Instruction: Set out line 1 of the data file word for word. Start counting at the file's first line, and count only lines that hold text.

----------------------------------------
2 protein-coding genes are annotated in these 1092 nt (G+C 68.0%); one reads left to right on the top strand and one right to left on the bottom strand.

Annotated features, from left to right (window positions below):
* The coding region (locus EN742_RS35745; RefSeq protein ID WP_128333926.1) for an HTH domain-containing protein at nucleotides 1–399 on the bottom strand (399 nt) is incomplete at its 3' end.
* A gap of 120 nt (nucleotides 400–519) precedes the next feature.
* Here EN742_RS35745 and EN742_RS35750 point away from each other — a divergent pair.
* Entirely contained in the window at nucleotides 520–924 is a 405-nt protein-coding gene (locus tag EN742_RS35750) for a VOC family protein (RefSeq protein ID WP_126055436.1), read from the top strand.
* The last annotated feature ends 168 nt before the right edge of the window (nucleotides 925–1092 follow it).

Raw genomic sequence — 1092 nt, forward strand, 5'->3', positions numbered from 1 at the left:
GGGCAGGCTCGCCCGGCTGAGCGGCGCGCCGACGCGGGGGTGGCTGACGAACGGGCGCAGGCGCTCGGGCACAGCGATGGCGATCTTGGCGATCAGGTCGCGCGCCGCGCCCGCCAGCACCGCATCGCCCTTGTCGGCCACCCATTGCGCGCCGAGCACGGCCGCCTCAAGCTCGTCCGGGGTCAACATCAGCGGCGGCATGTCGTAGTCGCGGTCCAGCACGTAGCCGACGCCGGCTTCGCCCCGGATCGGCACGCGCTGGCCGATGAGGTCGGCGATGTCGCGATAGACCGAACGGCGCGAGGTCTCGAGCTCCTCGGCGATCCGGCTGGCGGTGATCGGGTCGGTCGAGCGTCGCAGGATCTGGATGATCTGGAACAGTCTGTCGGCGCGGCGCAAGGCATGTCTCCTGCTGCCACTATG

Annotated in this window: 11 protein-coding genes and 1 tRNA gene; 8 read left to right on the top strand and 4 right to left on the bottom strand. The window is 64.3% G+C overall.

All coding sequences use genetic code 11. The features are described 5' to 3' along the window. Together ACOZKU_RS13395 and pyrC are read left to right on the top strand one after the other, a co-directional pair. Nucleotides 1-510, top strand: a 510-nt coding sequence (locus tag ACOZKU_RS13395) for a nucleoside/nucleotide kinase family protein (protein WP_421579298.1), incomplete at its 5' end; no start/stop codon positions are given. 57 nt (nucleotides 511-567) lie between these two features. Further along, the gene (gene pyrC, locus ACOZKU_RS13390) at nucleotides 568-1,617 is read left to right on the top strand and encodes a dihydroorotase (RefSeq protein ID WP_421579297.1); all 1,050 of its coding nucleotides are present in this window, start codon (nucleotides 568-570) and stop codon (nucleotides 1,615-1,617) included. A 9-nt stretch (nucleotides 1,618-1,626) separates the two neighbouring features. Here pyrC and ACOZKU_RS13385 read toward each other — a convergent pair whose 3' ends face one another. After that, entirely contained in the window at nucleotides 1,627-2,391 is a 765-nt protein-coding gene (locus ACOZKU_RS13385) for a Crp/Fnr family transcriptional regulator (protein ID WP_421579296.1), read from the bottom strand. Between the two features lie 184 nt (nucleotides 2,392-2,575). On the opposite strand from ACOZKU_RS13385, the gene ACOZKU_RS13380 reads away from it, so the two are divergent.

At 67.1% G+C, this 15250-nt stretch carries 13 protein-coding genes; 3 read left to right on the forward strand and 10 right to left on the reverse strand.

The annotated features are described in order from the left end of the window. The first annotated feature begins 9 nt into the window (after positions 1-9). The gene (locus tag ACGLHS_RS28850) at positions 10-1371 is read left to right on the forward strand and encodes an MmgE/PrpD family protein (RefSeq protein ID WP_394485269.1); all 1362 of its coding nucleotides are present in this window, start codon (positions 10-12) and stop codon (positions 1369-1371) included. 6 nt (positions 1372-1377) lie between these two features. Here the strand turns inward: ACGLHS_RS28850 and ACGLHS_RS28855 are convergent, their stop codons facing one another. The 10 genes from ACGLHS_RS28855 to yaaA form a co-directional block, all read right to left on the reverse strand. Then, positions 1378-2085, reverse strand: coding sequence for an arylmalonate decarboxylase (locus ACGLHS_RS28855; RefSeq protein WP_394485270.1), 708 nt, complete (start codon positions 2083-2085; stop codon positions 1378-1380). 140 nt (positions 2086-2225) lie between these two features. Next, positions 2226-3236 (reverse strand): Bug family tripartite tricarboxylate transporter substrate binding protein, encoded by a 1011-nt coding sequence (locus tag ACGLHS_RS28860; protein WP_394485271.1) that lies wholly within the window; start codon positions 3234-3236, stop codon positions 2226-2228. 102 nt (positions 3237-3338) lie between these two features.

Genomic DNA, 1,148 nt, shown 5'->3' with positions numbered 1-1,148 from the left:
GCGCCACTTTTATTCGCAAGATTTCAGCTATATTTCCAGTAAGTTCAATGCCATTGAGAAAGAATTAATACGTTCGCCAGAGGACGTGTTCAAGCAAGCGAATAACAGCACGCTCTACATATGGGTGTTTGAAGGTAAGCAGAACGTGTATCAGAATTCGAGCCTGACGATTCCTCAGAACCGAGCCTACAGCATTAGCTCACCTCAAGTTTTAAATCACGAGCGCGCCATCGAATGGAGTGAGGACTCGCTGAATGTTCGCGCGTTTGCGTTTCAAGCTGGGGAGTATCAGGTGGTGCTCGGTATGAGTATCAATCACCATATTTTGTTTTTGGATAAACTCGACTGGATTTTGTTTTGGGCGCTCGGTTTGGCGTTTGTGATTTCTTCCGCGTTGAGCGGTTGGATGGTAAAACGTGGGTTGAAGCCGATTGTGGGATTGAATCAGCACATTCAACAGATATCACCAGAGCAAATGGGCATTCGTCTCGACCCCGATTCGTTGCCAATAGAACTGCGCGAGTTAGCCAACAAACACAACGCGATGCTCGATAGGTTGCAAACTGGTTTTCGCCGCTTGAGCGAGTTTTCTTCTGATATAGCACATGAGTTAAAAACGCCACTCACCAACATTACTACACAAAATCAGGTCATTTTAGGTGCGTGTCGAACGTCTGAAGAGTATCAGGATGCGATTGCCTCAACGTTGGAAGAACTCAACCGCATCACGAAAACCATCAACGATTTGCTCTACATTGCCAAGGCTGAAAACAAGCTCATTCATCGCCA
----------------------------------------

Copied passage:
2 protein-coding genes are annotated in these 1092 nt (G+C 68.0%); one reads left to right on the top strand and one right to left on the bottom strand.